Now that we know how the UN Declaration on human rights defender defines human rights defender, let’s speak of what protection this key document foresees for them.

  • The Declaration provides for the support and protection of human rights defenders in the context of their work. It articulates already existing rights in a way that makes it easier to support and protect human rights defenders in their practical role and situation.
  • The Declaration outlines some specific duties of States. 
  • Particular rights mentioned in the Declaration include: 
  • to  conduct  human rights  work individually  and in association with others;
  • to meet or assemble peacefully;
  • to seek, and obtain information relevant for the human rights situation;
  • to submit to governmental bodies and agencies and organizations concerned with public affairs criticism and proposals for improving their functioning and to draw attention to any aspect of their work that may impede the realization of human rights; 
  • to  make  complaints  about official  policies and acts  relating to human rights and to have such complaints reviewed; to  offer and provide professionally qualified legal assistance or other advice and assistance in defence of human rights; 
  • to  attend  public hearings,  proceedings and trials  in order to assess their  compliance with national law  and international human rights obligations; 
  • to  solicit,  receive and  utilize resources  for the purpose of  protecting human rights  (including the receipt of  funds from abroad).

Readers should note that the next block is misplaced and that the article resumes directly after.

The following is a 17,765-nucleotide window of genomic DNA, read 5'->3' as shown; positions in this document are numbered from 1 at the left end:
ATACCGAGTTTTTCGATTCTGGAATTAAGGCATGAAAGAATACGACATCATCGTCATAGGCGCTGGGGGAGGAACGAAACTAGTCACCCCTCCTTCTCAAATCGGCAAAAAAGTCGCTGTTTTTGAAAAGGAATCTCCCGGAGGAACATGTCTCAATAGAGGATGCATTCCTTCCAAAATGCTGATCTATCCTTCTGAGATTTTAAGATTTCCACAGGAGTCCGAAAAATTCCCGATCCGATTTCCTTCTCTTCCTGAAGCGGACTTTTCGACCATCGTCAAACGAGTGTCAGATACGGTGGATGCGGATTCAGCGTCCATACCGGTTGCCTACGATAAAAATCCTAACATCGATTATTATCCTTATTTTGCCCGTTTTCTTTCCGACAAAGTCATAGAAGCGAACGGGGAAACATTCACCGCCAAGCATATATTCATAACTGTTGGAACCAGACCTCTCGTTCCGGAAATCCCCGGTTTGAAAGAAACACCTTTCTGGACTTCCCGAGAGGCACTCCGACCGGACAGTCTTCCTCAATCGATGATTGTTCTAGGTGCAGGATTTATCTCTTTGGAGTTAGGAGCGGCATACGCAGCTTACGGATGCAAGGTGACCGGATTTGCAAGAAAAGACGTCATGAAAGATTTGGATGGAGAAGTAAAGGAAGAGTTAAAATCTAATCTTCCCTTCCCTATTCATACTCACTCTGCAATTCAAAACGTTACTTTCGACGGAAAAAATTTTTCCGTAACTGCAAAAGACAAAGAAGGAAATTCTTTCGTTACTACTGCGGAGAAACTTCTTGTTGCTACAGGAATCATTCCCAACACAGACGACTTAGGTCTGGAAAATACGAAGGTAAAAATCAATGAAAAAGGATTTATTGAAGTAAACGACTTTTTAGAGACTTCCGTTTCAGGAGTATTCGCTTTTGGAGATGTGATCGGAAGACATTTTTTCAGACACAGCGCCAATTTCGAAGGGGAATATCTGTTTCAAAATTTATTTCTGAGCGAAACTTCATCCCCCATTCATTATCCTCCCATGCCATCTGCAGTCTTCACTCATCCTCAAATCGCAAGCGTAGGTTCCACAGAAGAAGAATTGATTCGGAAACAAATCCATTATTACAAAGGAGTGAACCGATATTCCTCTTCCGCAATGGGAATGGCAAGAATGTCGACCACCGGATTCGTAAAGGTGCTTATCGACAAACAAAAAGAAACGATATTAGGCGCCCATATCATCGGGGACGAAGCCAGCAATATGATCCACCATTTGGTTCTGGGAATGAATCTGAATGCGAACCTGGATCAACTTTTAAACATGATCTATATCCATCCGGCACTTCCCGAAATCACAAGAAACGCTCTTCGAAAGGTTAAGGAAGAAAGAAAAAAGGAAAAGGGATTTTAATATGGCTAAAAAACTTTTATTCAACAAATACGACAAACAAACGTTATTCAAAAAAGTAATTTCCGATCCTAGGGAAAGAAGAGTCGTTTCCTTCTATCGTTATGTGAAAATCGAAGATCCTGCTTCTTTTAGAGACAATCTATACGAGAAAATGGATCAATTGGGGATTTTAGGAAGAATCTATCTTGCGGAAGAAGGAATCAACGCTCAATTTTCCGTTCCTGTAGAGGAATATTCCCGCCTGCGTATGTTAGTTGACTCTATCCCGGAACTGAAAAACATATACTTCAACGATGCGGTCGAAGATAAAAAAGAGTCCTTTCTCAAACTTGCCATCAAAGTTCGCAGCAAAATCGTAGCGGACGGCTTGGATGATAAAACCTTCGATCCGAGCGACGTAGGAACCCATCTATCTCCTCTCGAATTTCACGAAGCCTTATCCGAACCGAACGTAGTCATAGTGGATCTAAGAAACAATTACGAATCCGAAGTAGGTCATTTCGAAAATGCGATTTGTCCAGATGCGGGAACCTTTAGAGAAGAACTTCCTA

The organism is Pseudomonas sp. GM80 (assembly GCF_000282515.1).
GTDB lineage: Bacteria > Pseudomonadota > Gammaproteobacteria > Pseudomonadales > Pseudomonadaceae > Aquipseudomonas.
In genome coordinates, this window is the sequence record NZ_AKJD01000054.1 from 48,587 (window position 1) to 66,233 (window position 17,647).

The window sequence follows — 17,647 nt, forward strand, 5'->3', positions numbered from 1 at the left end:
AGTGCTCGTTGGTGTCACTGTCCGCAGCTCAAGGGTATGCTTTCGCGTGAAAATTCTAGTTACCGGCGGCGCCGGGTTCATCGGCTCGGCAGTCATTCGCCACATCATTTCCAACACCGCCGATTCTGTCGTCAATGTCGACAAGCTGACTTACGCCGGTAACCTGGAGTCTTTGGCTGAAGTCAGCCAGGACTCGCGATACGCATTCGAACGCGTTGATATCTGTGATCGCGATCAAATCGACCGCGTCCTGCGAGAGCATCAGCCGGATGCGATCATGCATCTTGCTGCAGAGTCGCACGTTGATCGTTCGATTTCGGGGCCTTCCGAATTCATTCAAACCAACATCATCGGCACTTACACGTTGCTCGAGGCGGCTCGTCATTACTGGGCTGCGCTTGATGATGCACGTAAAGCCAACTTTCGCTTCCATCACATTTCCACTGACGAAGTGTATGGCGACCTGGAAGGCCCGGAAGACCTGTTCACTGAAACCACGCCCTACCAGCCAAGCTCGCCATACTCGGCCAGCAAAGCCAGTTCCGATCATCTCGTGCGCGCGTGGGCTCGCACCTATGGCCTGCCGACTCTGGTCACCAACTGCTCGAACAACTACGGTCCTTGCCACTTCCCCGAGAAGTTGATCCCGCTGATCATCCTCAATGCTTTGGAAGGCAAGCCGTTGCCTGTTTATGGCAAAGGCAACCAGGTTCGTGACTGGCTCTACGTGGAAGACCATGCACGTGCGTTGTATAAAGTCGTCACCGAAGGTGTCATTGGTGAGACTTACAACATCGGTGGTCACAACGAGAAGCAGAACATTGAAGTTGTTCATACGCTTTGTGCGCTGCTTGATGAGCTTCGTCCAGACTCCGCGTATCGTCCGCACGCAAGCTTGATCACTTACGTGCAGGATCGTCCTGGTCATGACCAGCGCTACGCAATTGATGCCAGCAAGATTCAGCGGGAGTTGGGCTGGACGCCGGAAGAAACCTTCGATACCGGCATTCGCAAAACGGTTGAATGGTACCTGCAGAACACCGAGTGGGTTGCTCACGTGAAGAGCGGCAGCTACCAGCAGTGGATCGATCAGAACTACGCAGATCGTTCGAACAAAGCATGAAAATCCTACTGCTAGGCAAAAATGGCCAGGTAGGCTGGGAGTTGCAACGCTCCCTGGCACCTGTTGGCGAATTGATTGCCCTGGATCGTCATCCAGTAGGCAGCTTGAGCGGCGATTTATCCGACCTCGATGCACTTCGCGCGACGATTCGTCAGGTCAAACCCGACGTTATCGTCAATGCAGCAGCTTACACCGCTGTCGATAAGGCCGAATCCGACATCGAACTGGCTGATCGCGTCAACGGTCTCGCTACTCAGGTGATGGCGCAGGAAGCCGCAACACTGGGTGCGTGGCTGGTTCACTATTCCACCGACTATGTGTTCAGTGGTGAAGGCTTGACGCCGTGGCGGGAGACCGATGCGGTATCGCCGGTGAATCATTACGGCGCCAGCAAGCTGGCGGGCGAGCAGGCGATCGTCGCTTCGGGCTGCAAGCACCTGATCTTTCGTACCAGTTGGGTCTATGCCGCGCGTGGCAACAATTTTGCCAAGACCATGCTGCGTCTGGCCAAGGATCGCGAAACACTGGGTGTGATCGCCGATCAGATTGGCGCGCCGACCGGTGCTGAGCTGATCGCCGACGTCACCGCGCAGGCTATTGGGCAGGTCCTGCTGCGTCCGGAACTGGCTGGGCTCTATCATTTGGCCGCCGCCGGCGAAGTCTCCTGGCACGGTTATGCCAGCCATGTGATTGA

• We saw, since 2014, rapid development of the civic space in Ukraine. While the progress is impressive, certain challenges to civic space in Ukraine remain and need to be addressed. 
  • In this context, by “civic space” we mean the environment and legal framework in which civil society operates; the place that civil society actors occupy within society and the relationships among civil society actors, the State, and the general public. This concept includes freedoms of opinion and expression, association, peaceful assembly, and political rights.
  • Key challenges that we found through our monitoring are 
    • (a) ensuring security for peaceful assemblies and protecting groups at risk, without discrimination, everywhere in Ukraine; 
    • (b) effectively investigating and holding accountable any perpetrators of violent attacks against individuals and groups constituting civil society, and 
    • (c) countering any attempts to limit civic space by means of shaping the regulatory framework (e.g. the e-declarations requirement for anti-corruption activists). 
  • Any democratic government must address such challenges in order to avoid that human rights defenders or anyone who wants to stand up for their rights or the rights of others, anyone who lives their culture or celebrates their identity, feel intimidated or excluded.
  • In line with our methodology, UN human rights officers document violations that have occurred within the civic space. For instance, we speak to people who suffered physical attacks, based on their activity as civil, political or environmental activists, journalists, or anti-corruption champions.